I’m alert, senses heightened to the sounds and smells around me: an owl hoots away to my left, I notice the musky scent of fox and the damp, earthy smell of the newly fallen, autumn leaves. Emerging from the trees my eyes are drawn to the faint afterglow of sunset just visible on the western horizon whilst away to the east the moon, big and bright is rising from behind the hill into a small, thin patch of wispy cloud. This is night running!
the remains of the day on the western horizon
A small group of us are making the most of the darker evenings, just because it’s dark doesn’t mean you can’t run off road! Before the moon has chance to rise we turn our head torches off and look up. Almost all of the day’s cloud has dispersed and as we adjust to the darkness stars come out before our eyes. We take a few moments to share our knowledge of the various constellations before turning the torches back on and continuing on our nocturnal adventure.
Back into the woods and several pairs of bright, pinpoints of light appear before us – we are being watched! But we have bravery in numbers and as we get closer the sheep look at us with curiosity as if to wonder what we are doing out after dark.
Dropping down to the stream we notice the temperature change, our breath steams and a thin mist is just beginning to form in the colder air. Our ears deceive us, the stream sounds like a torrent when in fact it is barely shin deep. We don’t talk, the sounds of nature are enough: the stream, the snap of a twig underfoot, our breathing and our footfalls on the soft earth.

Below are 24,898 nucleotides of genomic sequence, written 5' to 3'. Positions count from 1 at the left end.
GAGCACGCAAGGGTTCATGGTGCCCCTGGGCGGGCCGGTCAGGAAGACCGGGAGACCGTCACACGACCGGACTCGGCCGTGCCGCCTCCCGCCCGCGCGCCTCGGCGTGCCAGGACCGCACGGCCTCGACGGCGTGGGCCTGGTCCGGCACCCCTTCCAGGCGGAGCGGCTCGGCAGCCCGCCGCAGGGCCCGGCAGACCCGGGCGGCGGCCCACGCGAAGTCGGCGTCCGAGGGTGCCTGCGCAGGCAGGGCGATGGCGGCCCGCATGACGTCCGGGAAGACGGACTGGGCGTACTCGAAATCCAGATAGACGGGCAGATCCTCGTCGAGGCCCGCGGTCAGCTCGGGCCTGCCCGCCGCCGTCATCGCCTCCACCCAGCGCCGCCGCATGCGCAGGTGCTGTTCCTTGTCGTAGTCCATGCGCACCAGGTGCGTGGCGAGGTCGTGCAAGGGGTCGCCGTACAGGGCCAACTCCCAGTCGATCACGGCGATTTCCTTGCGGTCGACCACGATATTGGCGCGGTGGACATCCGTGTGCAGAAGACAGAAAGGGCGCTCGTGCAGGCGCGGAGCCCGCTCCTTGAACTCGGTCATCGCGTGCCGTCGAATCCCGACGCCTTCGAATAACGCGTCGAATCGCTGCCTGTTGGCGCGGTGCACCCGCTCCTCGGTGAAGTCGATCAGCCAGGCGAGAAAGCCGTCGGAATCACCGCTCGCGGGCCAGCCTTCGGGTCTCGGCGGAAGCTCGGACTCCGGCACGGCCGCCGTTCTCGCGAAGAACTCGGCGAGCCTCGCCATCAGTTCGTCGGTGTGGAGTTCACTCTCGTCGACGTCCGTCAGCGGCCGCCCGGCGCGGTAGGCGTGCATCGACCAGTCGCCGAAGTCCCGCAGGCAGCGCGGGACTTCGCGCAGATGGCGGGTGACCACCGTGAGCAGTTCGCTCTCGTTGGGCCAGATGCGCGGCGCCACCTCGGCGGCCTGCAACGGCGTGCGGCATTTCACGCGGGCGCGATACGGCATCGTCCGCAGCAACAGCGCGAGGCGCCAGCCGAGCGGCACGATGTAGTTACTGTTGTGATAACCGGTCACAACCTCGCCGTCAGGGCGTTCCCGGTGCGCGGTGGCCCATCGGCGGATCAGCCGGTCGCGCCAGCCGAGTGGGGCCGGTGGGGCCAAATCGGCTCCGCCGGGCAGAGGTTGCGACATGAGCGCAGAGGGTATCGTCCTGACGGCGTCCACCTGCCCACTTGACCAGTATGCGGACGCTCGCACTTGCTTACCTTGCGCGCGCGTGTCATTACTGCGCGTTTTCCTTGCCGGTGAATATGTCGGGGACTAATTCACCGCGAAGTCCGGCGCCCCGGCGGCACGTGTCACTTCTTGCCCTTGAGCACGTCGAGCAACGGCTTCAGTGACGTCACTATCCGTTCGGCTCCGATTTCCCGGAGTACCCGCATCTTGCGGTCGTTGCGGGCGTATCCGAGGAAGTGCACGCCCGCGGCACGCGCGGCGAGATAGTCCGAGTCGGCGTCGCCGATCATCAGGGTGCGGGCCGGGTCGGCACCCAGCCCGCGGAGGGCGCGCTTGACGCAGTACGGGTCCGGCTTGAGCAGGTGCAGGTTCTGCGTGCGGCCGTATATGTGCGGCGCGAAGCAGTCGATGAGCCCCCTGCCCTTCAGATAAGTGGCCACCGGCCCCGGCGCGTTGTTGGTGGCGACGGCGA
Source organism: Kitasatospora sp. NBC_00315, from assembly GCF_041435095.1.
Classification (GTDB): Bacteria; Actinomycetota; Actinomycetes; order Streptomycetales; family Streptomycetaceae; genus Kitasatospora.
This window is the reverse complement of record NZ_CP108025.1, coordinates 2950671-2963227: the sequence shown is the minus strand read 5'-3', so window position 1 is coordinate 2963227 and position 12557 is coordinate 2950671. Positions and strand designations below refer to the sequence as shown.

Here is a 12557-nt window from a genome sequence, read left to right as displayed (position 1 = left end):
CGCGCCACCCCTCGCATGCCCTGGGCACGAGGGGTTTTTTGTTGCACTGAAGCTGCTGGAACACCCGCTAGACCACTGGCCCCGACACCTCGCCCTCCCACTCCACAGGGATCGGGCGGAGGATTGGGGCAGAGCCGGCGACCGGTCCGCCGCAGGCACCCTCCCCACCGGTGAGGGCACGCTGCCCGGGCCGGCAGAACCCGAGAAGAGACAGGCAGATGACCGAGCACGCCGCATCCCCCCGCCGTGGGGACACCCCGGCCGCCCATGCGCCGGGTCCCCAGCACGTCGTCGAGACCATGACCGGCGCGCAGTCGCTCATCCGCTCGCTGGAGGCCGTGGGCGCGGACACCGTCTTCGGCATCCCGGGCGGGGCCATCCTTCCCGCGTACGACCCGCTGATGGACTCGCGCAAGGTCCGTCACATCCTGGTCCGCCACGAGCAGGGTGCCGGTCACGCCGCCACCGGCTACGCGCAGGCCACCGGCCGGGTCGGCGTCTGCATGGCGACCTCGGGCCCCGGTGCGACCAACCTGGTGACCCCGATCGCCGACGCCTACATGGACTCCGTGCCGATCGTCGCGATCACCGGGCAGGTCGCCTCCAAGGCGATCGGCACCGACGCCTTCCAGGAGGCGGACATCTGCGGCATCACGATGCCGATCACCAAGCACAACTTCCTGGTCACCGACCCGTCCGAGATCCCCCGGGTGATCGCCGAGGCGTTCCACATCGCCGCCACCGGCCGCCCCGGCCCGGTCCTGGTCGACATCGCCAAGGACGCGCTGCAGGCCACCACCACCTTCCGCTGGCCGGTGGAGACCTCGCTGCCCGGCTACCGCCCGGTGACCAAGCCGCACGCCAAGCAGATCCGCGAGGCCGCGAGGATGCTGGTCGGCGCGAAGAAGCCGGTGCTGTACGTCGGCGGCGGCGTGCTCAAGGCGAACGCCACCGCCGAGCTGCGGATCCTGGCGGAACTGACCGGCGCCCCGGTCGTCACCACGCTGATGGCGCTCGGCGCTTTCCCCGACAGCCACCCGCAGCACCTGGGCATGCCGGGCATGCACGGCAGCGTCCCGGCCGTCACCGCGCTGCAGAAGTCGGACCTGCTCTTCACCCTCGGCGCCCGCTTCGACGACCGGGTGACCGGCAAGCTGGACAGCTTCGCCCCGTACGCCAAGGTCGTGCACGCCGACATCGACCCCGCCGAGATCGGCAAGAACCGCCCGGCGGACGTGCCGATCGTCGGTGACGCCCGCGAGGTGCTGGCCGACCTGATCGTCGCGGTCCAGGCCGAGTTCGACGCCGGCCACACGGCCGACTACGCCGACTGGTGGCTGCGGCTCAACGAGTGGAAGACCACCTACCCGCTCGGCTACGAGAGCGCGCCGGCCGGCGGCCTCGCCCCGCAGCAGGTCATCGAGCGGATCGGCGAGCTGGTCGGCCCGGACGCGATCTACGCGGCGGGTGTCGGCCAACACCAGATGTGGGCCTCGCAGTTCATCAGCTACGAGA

Climbing back up to the moor we snake our way along the ancient hollow-way, cut out hundreds of years ago when men toiled to make a living from this land. As we emerge we turn around and see the moon again, risen now and casting its silvery light on the landscape.
We head back to the road, to our cars, to our homes, but we will return to the wonderful landscape and to the magic of trail running at night.
Depending on what type of running I’m doing I use different waterproof jackets. For fell races I go for as small and lightweight as possible and use the Montane Minimus smock. However for day to day use on navigation and guided running sessions or for more serious outings in the winter months I’m prepared to compromise: a little more weight and bulk from something that is a bit more robust.
There are plenty of jackets that fit into that category and one that I would recommend is the Berghaus Voltage
Made from Goretex Active fabric the jacket has a full length waterproof zip, two generous sized pockets, volume adjustable roll away hood, elasticated hem and elasticated cuffs with an additional velcro adjuster. At 365g (Medium jacket) and a small pack size it shouldn’t pose too many problems packing into your running sack.
The 3 layer Goretex feels comfortable on the move yet sturdy enough that it won’t de-laminate when worn under a rucksack (a problem with some super-light jackets). It also feels a bit more reassuring than more lightweight jackets: you feel like it will keep you dry!